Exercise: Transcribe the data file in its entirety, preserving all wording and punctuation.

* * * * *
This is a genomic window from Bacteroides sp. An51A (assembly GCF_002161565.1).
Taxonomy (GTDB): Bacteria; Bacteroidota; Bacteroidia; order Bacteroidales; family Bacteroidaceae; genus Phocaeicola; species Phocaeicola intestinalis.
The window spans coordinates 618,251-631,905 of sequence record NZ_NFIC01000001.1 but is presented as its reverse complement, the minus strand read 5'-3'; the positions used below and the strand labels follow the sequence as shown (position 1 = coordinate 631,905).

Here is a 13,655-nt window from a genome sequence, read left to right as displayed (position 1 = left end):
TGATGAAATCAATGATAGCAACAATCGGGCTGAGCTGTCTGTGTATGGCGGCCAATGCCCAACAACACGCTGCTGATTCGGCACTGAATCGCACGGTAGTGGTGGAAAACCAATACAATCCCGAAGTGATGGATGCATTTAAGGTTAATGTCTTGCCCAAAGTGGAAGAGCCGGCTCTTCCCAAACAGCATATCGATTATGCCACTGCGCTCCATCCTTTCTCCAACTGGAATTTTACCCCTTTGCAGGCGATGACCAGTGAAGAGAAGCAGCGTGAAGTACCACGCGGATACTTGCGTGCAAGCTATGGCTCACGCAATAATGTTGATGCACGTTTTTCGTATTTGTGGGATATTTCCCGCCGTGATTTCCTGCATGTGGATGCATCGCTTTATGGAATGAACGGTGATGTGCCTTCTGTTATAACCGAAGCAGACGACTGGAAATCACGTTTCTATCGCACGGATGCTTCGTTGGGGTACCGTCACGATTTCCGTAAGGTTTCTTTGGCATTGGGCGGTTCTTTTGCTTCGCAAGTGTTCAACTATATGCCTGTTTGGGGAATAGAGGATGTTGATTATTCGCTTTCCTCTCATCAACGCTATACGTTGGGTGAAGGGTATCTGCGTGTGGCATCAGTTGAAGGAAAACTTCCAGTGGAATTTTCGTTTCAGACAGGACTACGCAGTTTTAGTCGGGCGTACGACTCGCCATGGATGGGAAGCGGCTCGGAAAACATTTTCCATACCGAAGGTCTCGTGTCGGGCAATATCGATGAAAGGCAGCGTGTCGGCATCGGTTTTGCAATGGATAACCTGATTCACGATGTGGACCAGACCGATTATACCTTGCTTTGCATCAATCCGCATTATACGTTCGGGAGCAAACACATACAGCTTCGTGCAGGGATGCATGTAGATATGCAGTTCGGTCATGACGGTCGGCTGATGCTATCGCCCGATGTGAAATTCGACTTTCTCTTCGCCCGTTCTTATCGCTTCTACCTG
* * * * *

This is a genomic window from Bacteroides sp. An51A (assembly GCF_002161565.1).
Taxonomy (GTDB): Bacteria; Bacteroidota; Bacteroidia; order Bacteroidales; family Bacteroidaceae; genus Phocaeicola; species Phocaeicola intestinalis.
The window spans coordinates 618,251-631,905 of sequence record NZ_NFIC01000001.1 but is presented as its reverse complement, the minus strand read 5'-3'; the positions used below and the strand labels follow the sequence as shown (position 1 = coordinate 631,905).

Here is a 13,655-nt window from a genome sequence, read left to right as displayed (position 1 = left end):
TGATGAAATCAATGATAGCAACAATCGGGCTGAGCTGTCTGTGTATGGCGGCCAATGCCCAACAACACGCTGCTGATTCGGCACTGAATCGCACGGTAGTGGTGGAAAACCAATACAATCCCGAAGTGATGGATGCATTTAAGGTTAATGTCTTGCCCAAAGTGGAAGAGCCGGCTCTTCCCAAACAGCATATCGATTATGCCACTGCGCTCCATCCTTTCTCCAACTGGAATTTTACCCCTTTGCAGGCGATGACCAGTGAAGAGAAGCAGCGTGAAGTACCACGCGGATACTTGCGTGCAAGCTATGGCTCACGCAATAATGTTGATGCACGTTTTTCGTATTTGTGGGATATTTCCCGCCGTGATTTCCTGCATGTGGATGCATCGCTTTATGGAATGAACGGTGATGTGCCTTCTGTTATAACCGAAGCAGACGACTGGAAATCACGTTTCTATCGCACGGATGCTTCGTTGGGGTACCGTCACGATTTCCGTAAGGTTTCTTTGGCATTGGGCGGTTCTTTTGCTTCGCAAGTGTTCAACTATATGCCTGTTTGGGGAATAGAGGATGTTGATTATTCGCTTTCCTCTCATCAACGCTATACGTTGGGTGAAGGGTATCTGCGTGTGGCATCAGTTGAAGGAAAACTTCCAGTGGAATTTTCGTTTCAGACAGGACTACGCAGTTTTAGTCGGGCGTACGACTCGCCATGGATGGGAAGCGGCTCGGAAAACATTTTCCATACCGAAGGTCTCGTGTCGGGCAATATCGATGAAAGGCAGCGTGTCGGCATCGGTTTTGCAATGGATAACCTGATTCACGATGTGGACCAGACCGATTATACCTTGCTTTGCATCAATCCGCATTATACGTTCGGGAGCAAACACATACAGCTTCGTGCAGGGATGCATGTAGATATGCAGTTCGGTCATGACGGTCGGCTGATGCTATCGCCCGATGTGAAATTCGACTTTCTCTTCGCCCGTTCTTATCGCTTCTACCTG